Robinson’s contribution is just one of many from various people involved in “DS9” as, beyond Behr himself, the interviews cover a Promenade’s worth of talking heads including actors, writers, directors, effects supervisors and production designers. The interviews are candid and revealing, reflecting on the positives as well as the controversies of the show. Terry Farrell’s departure at the end of the sixth season is discussed, as well as the difficult issues that the show tackled, along with the view that such issues would not appear on television today. This frankness is a great strength of the film, allowing the viewer to consider many trials and tribble-ations. Behr and co-director David Zappone use a wide range of footage, including archive material from the original show, lovingly rendered into high definition, roundtable discussions, one on one interviews, Behr’s own narration and direct to camera address, as well as some amusing inserts from Andrew Robinson and Nana Visitor (who played Kyra Nerys). An especially poignant anecdote comes courtesy of Aron Eisenberg, who played juvenile Ferengi Nog. Eisenberg recounts messages that he received from war veterans who hugely appreciated his portrayal of a wounded soldier, and in relaying these sentiments, almost breaks down in tears. It is often easy to think of actors, especially those in television who work on the same show and play the same character for years, as simply going through the motions, but Eisenberg’s story, as well as several others, indicate the genuine investment that these people put into entertaining us, and the remarkable effects that they can have.

Further fan contributions include letters as hostile as a Jem’Hadar that were sent to Paramount during the series’ run, letters read out by the actors with a mixture of good humor and shock. Interviews with fans at conventions are also included, one of the most touching from a girl who was inspired to become a scientist by watching Terry Farrell as science officer Jadzia Dax. These contributions highlight that “Deep Space Nine” had the same impact as other “Star Trek” incarnations, while doing it in a different way. It is somewhat ironic that a franchise and mythos that continues to use as its mantra going where no one has gone before, received criticism for going where the show had not gone before. Still, fans are often impossible to predict.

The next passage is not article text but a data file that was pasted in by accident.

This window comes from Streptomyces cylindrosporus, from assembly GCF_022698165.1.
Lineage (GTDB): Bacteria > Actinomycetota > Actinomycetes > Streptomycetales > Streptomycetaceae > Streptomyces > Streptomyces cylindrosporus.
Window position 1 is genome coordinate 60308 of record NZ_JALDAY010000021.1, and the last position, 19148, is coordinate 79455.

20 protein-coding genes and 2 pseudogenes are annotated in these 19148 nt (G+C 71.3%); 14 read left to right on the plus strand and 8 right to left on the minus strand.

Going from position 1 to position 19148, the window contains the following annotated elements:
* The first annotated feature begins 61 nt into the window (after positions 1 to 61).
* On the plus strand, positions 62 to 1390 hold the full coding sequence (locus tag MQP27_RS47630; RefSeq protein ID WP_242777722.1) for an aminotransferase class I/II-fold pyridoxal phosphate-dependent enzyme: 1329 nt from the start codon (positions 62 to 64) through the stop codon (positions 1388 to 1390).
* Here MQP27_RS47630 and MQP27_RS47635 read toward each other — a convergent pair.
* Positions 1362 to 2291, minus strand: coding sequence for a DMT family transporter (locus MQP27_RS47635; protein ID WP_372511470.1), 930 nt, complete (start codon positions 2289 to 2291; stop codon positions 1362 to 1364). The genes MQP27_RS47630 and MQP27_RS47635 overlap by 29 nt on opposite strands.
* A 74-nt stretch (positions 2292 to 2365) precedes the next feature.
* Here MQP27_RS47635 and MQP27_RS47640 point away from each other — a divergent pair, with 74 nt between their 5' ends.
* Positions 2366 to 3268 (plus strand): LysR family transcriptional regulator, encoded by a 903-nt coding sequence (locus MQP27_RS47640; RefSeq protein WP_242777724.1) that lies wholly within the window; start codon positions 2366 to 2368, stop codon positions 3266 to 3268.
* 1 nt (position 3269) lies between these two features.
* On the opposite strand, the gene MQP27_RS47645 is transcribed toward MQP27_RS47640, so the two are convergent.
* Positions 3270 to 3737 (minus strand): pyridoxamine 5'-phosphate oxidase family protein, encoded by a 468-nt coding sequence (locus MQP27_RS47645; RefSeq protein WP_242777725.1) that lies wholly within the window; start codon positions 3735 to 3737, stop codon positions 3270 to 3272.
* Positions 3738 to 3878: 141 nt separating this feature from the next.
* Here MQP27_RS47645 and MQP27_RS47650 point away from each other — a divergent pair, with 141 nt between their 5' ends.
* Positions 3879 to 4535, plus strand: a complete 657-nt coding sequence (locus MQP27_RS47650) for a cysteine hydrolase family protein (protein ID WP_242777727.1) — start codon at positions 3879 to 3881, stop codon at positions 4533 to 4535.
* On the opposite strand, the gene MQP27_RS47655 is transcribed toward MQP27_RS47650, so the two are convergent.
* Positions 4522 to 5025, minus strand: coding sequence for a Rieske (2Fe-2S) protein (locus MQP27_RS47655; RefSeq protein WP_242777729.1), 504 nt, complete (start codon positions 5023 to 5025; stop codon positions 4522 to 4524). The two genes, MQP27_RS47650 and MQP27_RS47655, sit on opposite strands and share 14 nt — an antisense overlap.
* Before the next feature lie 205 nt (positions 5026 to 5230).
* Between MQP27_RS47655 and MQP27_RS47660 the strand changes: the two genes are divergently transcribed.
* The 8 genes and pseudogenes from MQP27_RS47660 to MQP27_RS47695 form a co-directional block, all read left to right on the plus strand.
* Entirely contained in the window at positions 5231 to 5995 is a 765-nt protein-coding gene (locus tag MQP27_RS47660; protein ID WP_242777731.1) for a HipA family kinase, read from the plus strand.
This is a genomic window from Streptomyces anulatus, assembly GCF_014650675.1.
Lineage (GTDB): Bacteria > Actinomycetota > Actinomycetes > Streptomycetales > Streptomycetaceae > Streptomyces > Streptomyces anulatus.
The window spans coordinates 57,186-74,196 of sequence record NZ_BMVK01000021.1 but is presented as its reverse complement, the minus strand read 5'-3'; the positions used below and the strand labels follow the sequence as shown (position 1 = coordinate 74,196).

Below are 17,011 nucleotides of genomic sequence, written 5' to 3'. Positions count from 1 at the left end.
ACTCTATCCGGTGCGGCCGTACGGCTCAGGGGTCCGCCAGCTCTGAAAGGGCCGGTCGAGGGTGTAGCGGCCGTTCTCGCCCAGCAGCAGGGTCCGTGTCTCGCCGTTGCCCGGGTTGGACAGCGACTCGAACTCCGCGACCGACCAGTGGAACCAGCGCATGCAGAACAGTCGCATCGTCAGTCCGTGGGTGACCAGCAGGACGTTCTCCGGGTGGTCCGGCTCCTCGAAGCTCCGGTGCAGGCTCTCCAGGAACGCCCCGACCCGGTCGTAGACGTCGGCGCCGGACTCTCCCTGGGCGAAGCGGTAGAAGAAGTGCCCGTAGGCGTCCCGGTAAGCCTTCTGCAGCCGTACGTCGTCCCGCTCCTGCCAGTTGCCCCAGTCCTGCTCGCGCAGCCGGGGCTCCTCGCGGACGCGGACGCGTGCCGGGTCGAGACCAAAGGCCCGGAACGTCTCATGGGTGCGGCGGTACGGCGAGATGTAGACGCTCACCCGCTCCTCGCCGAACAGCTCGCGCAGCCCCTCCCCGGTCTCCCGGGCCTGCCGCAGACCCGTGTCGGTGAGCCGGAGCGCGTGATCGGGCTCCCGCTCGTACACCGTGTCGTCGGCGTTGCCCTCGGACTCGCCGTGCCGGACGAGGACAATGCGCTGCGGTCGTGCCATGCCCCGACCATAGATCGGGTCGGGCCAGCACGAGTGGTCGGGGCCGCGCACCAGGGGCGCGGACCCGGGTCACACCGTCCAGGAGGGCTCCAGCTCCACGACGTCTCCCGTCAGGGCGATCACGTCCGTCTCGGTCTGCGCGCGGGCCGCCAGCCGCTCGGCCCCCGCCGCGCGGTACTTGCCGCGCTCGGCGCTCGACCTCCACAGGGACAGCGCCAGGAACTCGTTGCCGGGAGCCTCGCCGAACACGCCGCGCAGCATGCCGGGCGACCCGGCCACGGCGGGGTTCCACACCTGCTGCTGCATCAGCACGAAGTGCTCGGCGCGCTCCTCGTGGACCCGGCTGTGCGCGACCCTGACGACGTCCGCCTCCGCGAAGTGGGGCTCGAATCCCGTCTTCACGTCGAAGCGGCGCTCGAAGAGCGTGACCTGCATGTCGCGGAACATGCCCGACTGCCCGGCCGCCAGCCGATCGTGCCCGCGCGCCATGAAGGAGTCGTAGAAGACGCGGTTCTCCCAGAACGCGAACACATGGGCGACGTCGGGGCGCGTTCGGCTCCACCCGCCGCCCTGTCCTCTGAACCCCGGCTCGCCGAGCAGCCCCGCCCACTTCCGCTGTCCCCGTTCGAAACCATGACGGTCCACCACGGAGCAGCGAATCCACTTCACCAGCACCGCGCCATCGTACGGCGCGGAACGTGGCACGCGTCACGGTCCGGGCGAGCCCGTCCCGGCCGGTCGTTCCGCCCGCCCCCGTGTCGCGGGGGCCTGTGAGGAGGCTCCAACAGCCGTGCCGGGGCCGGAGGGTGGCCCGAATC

The highlight of the documentary, however, is a writers’ room exercise in which Behr and his co-writers René Echevarria, Robert Hewitt Wolfe, Hans Beimler and Ronald D. Moore devise an eighth season of “DS9.” The scenes that depict this exercise work on multiple levels. They provide a fascinating probe into the creative TV process; we get a funny and engaging look at five men bantering in good humor with just the right level of creative fiction; for any fan of the show, it provides a wonderful “What if?” Such a fan would likely relish a glimpse into the Tear of a Prophet to see that episode and what might follow.

Much like the show it reminisces about, What We Left Behind: Looking Back at Star Trek: Deep Space Nine may not be for everyone. It is eccentric, unusual, sometimes aggravating and far from conclusive, and many might respond with an almighty “Oh, who cares!?” However, for the fan it offers much, and for those interested in the creative process as well as television history, it is candid and refreshing. More broadly, it is an insightful and intriguing documentation of an insightful and intriguing TV series, which with hindsight appears to have been defiantly ahead of its time.

Critical Movie Critic Rating:
4 Star Rating: Good


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The Critical Movie Critics

Dr. Vincent M. Gaine is a film and television researcher. His first book, Existentialism and Social Engagement in the Films of Michael Mann was published by Palgrave MacMillan in 2011. His work on film and media has been published in Cinema Journal and The Journal of Technology, Theology and Religion, as well as edited collections including The 21st Century Superhero and The Directory of World Cinema.